Some Info on Infographics
So, what is an infographic? Infographics are graphic visual representations of well, information, facts, and data.
First, some history about them. You can take a deeper dive at Wikipedia.
Back In 1626, Christoph Scheiner published a book called the Rosa Ursina sive Sol, which revealed his research about the rotation of the sun. In it, Christoph used infographics to illustrate the Sun’s rotation patterns.
Then, in 1790, the engineer and political economist, William Playfair, published data graphs in his book, The Commercial and Political Atlas. The graphs that he created to represent the economy of 18th Century England, included statistical graphs, bar charts, line graphs and histograms. Also, in Statistical Breviary, he is credited with introducing the first area and pie charts.
The famous English nurse, Florence Nightingale, used infographics in 1857 to persuade Queen Victoria to improve the conditions in military hospitals. She created a Coxcomb chart, a combination of stacked bar and pie charts, that depicted the number and causes of deaths during each month of the Crimean War.
By the 20th century, infographics were used to document everything from art to science. Now, in the 21st century, we find infographics being used everywhere and in many forms. Combining animation with data visualization has resulted in moving infographics for a variety of purposes including music videos and good ol’ product marketing. Infographics are also a perfect format for the social-media-hungry world since sharing them is as easy as sharing a photo — lots of information in a quick, easily digested and cool package.
One of the more obvious benefits of infographics is their ability to make a lot of information seem a lot simpler, and thus, more understandable. Think of signage around the world. They are actually small infographics in the most basic sense. For example, crosswalks in Nice, France, use an icon of a man (with a hat — naturally they are more stylish there) for their crossing symbol. I don’t speak French, but I know that when that little man flashes green, it is safe to walk. Much like many cities around the world, an image of a man with some kind of color coding results in a universally understood symbol.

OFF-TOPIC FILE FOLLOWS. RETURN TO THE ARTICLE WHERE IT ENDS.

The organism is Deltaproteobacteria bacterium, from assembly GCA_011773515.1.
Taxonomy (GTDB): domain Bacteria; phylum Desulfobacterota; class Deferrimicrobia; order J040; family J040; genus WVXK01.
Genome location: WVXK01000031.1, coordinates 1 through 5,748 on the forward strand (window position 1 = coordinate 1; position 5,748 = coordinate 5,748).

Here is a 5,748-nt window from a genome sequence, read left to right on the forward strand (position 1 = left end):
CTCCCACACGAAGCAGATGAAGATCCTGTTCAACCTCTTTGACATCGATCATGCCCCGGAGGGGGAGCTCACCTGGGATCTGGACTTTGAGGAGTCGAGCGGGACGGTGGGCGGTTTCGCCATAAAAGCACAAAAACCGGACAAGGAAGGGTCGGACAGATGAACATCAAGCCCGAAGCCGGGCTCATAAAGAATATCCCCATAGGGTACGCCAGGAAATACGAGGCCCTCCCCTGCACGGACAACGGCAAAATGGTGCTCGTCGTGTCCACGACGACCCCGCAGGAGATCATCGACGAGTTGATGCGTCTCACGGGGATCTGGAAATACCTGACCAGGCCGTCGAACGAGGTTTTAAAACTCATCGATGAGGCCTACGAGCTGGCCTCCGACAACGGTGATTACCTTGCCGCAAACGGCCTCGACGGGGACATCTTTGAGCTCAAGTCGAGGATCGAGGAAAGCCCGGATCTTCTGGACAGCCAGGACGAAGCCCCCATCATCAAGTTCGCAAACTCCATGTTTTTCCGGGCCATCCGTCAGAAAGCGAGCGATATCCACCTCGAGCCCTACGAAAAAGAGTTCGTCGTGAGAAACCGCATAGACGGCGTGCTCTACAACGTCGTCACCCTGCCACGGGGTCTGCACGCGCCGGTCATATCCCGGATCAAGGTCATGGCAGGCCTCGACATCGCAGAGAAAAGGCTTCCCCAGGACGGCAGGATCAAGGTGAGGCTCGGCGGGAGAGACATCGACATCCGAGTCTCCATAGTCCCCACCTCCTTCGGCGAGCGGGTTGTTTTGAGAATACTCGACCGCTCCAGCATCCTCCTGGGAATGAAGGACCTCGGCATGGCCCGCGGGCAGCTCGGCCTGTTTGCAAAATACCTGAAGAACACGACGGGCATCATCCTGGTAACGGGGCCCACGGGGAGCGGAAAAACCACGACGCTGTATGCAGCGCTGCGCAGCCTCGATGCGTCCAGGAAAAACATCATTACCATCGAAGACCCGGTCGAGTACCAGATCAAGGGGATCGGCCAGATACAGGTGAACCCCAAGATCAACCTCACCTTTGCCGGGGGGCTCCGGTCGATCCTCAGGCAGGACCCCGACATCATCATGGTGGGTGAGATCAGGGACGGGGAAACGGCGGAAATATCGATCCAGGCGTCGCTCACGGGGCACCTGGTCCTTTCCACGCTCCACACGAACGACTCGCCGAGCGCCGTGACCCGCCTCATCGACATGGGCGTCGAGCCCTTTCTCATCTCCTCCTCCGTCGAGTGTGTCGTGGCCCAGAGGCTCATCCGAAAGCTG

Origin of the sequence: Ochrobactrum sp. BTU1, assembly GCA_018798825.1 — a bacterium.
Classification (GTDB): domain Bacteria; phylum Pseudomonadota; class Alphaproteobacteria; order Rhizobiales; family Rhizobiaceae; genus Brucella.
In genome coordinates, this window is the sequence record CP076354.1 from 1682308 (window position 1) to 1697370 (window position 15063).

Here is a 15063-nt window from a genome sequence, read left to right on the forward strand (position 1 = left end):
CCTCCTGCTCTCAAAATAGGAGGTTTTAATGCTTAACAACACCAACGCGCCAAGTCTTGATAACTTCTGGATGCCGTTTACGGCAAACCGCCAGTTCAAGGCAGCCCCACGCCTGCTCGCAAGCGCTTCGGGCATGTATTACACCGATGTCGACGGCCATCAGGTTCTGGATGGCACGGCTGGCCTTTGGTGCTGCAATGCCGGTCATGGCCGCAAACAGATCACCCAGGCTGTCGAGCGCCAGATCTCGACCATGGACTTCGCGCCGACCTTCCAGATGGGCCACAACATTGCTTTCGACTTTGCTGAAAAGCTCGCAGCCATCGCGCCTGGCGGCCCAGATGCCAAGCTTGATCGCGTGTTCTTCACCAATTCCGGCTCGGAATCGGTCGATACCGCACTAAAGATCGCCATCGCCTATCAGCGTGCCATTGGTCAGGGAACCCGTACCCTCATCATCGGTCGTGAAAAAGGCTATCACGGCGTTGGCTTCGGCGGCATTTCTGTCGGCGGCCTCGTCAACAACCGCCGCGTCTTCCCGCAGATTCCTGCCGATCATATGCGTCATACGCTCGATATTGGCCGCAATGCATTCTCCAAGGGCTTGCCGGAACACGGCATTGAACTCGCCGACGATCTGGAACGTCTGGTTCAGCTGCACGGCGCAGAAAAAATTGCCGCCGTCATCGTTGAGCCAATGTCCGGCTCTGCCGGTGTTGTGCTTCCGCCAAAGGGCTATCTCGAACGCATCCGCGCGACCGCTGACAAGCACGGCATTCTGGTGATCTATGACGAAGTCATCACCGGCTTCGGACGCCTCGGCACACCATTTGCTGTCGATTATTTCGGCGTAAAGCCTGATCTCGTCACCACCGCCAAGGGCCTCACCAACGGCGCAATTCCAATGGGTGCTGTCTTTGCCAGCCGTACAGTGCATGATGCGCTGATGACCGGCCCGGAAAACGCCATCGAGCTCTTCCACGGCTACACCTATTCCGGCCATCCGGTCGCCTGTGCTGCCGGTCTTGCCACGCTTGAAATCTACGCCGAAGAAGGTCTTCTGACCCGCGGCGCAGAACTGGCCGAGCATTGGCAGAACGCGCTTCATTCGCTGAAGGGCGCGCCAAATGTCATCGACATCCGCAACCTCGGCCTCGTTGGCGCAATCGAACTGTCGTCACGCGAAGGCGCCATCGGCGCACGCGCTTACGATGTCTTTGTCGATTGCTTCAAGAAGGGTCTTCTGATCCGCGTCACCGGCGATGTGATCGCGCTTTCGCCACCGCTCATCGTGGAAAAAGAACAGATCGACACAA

Symbols that translate all over the world are a universal human vocabulary. These universal symbols have always been a part of graphic, industrial, and environmental design. So, it only seems natural that this form of communication has moved into almost all mediums of human communication. After all, a picture is worth a thousand words.
According to the good people at Neomam, there are 13 Reasons Why Your Brain Craves Infographics. It’s also an amazing interactive infographic, well worth checking out.
A couple of the points it makes about the power of infographics is that we are visual creatures. We are essentially visually wired and we are living in an age of information overload. We read and process over 100,000 words per day! So, you can imagine that looking at a nice visual to process some of that information is a relief. It is also important to note that images and text make something exponentially easier to understand. I think it’s good to remember people’s attention span for information these days is low. Being able to convey your point visually is the best strategy when you have a wide audience and a lot to convey — think content strategy.
While the explosion of infographics over the last few years can be chalked up to a trend, I believe they will remain important for many years to come as an effective way to communicate in many mediums. It is a tool that marketers, designers, technical writers, city planners, and others can use effectively to communicate facts and ideas alike. Probably the most inspiring things about them are the endless possibilities, formats, and creativity that they can encompass. You can tell a joke with a 3-D infographic or make a marriage proposal in the form of an infographic.
Additional Resources for Infographics
- An iconic infographic creator (and one of my favorites):
- Create your own: Infogr.am, Visual.ly, infogr.am, infoactive.co, Piktochart.com, Easel.ly
- Explore these collections: Behance, Pintrest, Dribbble
- Read more about infographics at Wikipedia
Do you have a favorite infographic? Ever create one of your own?
Featured Image: (Credit: Visual.ly)
Tell us what you're thinking. Leave a comment.
There are no comments on this post.